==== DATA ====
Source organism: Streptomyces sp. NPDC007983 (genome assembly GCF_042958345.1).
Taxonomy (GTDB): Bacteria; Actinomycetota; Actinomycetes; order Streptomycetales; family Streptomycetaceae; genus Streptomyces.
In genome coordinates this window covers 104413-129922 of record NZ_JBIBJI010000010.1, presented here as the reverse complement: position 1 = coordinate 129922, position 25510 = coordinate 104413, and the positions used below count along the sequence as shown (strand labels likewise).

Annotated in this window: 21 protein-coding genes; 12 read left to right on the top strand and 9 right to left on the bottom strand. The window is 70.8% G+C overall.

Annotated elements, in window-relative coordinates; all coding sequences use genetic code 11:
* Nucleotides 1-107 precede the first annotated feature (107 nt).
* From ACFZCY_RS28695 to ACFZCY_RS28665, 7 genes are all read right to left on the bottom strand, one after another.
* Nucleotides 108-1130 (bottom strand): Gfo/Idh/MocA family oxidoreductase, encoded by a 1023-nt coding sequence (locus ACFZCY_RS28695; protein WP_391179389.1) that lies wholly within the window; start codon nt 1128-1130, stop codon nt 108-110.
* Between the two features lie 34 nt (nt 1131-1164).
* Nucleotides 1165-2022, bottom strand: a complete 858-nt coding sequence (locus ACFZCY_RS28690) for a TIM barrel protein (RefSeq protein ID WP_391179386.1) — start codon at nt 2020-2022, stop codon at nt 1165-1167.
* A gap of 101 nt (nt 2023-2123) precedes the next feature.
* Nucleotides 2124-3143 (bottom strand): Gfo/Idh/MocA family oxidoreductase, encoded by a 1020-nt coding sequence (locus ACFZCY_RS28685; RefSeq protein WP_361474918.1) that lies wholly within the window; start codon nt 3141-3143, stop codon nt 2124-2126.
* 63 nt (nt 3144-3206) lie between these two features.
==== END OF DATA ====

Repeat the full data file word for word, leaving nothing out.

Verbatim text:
Source organism: Streptomyces sp. NPDC007983 (genome assembly GCF_042958345.1).
Taxonomy (GTDB): Bacteria; Actinomycetota; Actinomycetes; order Streptomycetales; family Streptomycetaceae; genus Streptomyces.
In genome coordinates this window covers 104413-129922 of record NZ_JBIBJI010000010.1, presented here as the reverse complement: position 1 = coordinate 129922, position 25510 = coordinate 104413, and the positions used below count along the sequence as shown (strand labels likewise).

Annotated in this window: 21 protein-coding genes; 12 read left to right on the top strand and 9 right to left on the bottom strand. The window is 70.8% G+C overall.

Annotated elements, in window-relative coordinates; all coding sequences use genetic code 11:
* Nucleotides 1-107 precede the first annotated feature (107 nt).
* From ACFZCY_RS28695 to ACFZCY_RS28665, 7 genes are all read right to left on the bottom strand, one after another.
* Nucleotides 108-1130 (bottom strand): Gfo/Idh/MocA family oxidoreductase, encoded by a 1023-nt coding sequence (locus ACFZCY_RS28695; protein WP_391179389.1) that lies wholly within the window; start codon nt 1128-1130, stop codon nt 108-110.
* Between the two features lie 34 nt (nt 1131-1164).
* Nucleotides 1165-2022, bottom strand: a complete 858-nt coding sequence (locus ACFZCY_RS28690) for a TIM barrel protein (RefSeq protein ID WP_391179386.1) — start codon at nt 2020-2022, stop codon at nt 1165-1167.
* A gap of 101 nt (nt 2023-2123) precedes the next feature.
* Nucleotides 2124-3143 (bottom strand): Gfo/Idh/MocA family oxidoreductase, encoded by a 1020-nt coding sequence (locus ACFZCY_RS28685; RefSeq protein WP_361474918.1) that lies wholly within the window; start codon nt 3141-3143, stop codon nt 2124-2126.
* 63 nt (nt 3144-3206) lie between these two features.